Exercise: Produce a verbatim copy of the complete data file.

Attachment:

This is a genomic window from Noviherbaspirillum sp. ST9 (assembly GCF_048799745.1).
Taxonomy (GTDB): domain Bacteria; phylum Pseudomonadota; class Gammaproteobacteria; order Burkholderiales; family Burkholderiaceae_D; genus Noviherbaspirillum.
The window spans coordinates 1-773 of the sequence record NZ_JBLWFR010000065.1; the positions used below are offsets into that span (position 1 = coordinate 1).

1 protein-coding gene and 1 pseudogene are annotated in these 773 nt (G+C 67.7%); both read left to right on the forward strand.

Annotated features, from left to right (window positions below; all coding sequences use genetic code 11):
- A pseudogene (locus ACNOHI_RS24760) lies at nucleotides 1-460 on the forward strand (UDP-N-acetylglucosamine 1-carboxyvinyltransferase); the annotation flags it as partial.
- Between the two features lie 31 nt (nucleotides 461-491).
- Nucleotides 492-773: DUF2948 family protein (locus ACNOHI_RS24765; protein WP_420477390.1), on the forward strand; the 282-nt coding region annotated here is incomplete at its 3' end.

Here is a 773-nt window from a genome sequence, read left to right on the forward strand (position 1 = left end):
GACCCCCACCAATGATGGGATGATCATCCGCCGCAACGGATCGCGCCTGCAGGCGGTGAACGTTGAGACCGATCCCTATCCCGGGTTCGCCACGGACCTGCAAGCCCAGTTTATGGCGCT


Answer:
This is a genomic window from Noviherbaspirillum sp. ST9 (assembly GCF_048799745.1).
Taxonomy (GTDB): domain Bacteria; phylum Pseudomonadota; class Gammaproteobacteria; order Burkholderiales; family Burkholderiaceae_D; genus Noviherbaspirillum.
The window spans coordinates 1-773 of the sequence record NZ_JBLWFR010000065.1; the positions used below are offsets into that span (position 1 = coordinate 1).

1 protein-coding gene and 1 pseudogene are annotated in these 773 nt (G+C 67.7%); both read left to right on the forward strand.

Annotated features, from left to right (window positions below; all coding sequences use genetic code 11):
- A pseudogene (locus ACNOHI_RS24760) lies at nucleotides 1-460 on the forward strand (UDP-N-acetylglucosamine 1-carboxyvinyltransferase); the annotation flags it as partial.
- Between the two features lie 31 nt (nucleotides 461-491).
- Nucleotides 492-773: DUF2948 family protein (locus ACNOHI_RS24765; protein WP_420477390.1), on the forward strand; the 282-nt coding region annotated here is incomplete at its 3' end.

Here is a 773-nt window from a genome sequence, read left to right on the forward strand (position 1 = left end):
GACCCCCACCAATGATGGGATGATCATCCGCCGCAACGGATCGCGCCTGCAGGCGGTGAACGTTGAGACCGATCCCTATCCCGGGTTCGCCACGGACCTGCAAGCCCAGTTTATGGCGCT